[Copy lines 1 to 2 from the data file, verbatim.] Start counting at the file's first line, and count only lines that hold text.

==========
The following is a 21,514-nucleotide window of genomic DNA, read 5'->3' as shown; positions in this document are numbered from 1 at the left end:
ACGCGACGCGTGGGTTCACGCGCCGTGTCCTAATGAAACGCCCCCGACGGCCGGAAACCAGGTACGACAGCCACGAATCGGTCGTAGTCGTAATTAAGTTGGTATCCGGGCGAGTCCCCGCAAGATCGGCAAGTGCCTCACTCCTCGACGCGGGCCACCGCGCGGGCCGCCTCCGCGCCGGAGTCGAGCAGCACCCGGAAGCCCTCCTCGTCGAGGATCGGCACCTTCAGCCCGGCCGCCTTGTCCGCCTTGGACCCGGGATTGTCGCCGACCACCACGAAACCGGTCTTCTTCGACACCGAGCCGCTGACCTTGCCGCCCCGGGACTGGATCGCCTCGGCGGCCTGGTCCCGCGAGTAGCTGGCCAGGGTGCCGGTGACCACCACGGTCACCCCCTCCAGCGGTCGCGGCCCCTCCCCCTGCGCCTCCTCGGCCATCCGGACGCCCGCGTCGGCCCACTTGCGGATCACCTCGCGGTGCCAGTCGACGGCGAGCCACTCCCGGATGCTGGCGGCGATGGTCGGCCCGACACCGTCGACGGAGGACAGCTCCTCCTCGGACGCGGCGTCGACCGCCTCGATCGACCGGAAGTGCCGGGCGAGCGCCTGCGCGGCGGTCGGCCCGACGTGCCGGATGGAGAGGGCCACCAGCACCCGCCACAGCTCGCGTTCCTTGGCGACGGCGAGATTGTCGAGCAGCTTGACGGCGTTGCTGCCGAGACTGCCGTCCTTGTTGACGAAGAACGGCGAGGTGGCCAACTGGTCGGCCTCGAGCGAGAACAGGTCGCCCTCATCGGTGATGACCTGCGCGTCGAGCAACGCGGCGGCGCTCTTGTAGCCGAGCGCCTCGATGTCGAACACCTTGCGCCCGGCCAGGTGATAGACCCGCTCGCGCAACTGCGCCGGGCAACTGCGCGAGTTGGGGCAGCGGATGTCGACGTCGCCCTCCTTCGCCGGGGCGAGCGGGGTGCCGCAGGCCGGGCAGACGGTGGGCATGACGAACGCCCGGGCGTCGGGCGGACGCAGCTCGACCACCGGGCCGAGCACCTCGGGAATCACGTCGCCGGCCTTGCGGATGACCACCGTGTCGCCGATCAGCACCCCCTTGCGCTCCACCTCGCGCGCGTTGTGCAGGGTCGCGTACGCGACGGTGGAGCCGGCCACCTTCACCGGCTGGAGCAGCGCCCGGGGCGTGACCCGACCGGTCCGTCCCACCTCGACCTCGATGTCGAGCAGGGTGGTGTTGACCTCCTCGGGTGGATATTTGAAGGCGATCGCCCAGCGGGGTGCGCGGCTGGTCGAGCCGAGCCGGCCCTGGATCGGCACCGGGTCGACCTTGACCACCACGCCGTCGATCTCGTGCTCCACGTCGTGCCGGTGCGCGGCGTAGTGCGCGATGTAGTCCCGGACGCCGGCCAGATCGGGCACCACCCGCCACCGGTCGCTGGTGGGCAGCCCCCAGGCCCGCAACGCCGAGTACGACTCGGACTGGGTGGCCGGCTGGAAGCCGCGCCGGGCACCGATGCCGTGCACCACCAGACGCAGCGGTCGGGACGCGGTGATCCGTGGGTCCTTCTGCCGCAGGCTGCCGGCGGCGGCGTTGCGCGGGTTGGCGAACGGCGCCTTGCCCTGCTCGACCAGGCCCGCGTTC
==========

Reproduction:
The following is a 21,514-nucleotide window of genomic DNA, read 5'->3' as shown; positions in this document are numbered from 1 at the left end:
ACGCGACGCGTGGGTTCACGCGCCGTGTCCTAATGAAACGCCCCCGACGGCCGGAAACCAGGTACGACAGCCACGAATCGGTCGTAGTCGTAATTAAGTTGGTATCCGGGCGAGTCCCCGCAAGATCGGCAAGTGCCTCACTCCTCGACGCGGGCCACCGCGCGGGCCGCCTCCGCGCCGGAGTCGAGCAGCACCCGGAAGCCCTCCTCGTCGAGGATCGGCACCTTCAGCCCGGCCGCCTTGTCCGCCTTGGACCCGGGATTGTCGCCGACCACCACGAAACCGGTCTTCTTCGACACCGAGCCGCTGACCTTGCCGCCCCGGGACTGGATCGCCTCGGCGGCCTGGTCCCGCGAGTAGCTGGCCAGGGTGCCGGTGACCACCACGGTCACCCCCTCCAGCGGTCGCGGCCCCTCCCCCTGCGCCTCCTCGGCCATCCGGACGCCCGCGTCGGCCCACTTGCGGATCACCTCGCGGTGCCAGTCGACGGCGAGCCACTCCCGGATGCTGGCGGCGATGGTCGGCCCGACACCGTCGACGGAGGACAGCTCCTCCTCGGACGCGGCGTCGACCGCCTCGATCGACCGGAAGTGCCGGGCGAGCGCCTGCGCGGCGGTCGGCCCGACGTGCCGGATGGAGAGGGCCACCAGCACCCGCCACAGCTCGCGTTCCTTGGCGACGGCGAGATTGTCGAGCAGCTTGACGGCGTTGCTGCCGAGACTGCCGTCCTTGTTGACGAAGAACGGCGAGGTGGCCAACTGGTCGGCCTCGAGCGAGAACAGGTCGCCCTCATCGGTGATGACCTGCGCGTCGAGCAACGCGGCGGCGCTCTTGTAGCCGAGCGCCTCGATGTCGAACACCTTGCGCCCGGCCAGGTGATAGACCCGCTCGCGCAACTGCGCCGGGCAACTGCGCGAGTTGGGGCAGCGGATGTCGACGTCGCCCTCCTTCGCCGGGGCGAGCGGGGTGCCGCAGGCCGGGCAGACGGTGGGCATGACGAACGCCCGGGCGTCGGGCGGACGCAGCTCGACCACCGGGCCGAGCACCTCGGGAATCACGTCGCCGGCCTTGCGGATGACCACCGTGTCGCCGATCAGCACCCCCTTGCGCTCCACCTCGCGCGCGTTGTGCAGGGTCGCGTACGCGACGGTGGAGCCGGCCACCTTCACCGGCTGGAGCAGCGCCCGGGGCGTGACCCGACCGGTCCGTCCCACCTCGACCTCGATGTCGAGCAGGGTGGTGTTGACCTCCTCGGGTGGATATTTGAAGGCGATCGCCCAGCGGGGTGCGCGGCTGGTCGAGCCGAGCCGGCCCTGGATCGGCACCGGGTCGACCTTGACCACCACGCCGTCGATCTCGTGCTCCACGTCGTGCCGGTGCGCGGCGTAGTGCGCGATGTAGTCCCGGACGCCGGCCAGATCGGGCACCACCCGCCACCGGTCGCTGGTGGGCAGCCCCCAGGCCCGCAACGCCGAGTACGACTCGGACTGGGTGGCCGGCTGGAAGCCGCGCCGGGCACCGATGCCGTGCACCACCAGACGCAGCGGTCGGGACGCGGTGATCCGTGGGTCCTTCTGCCGCAGGCTGCCGGCGGCGGCGTTGCGCGGGTTGGCGAACGGCGCCTTGCCCTGCTCGACCAGGCCCGCGTTC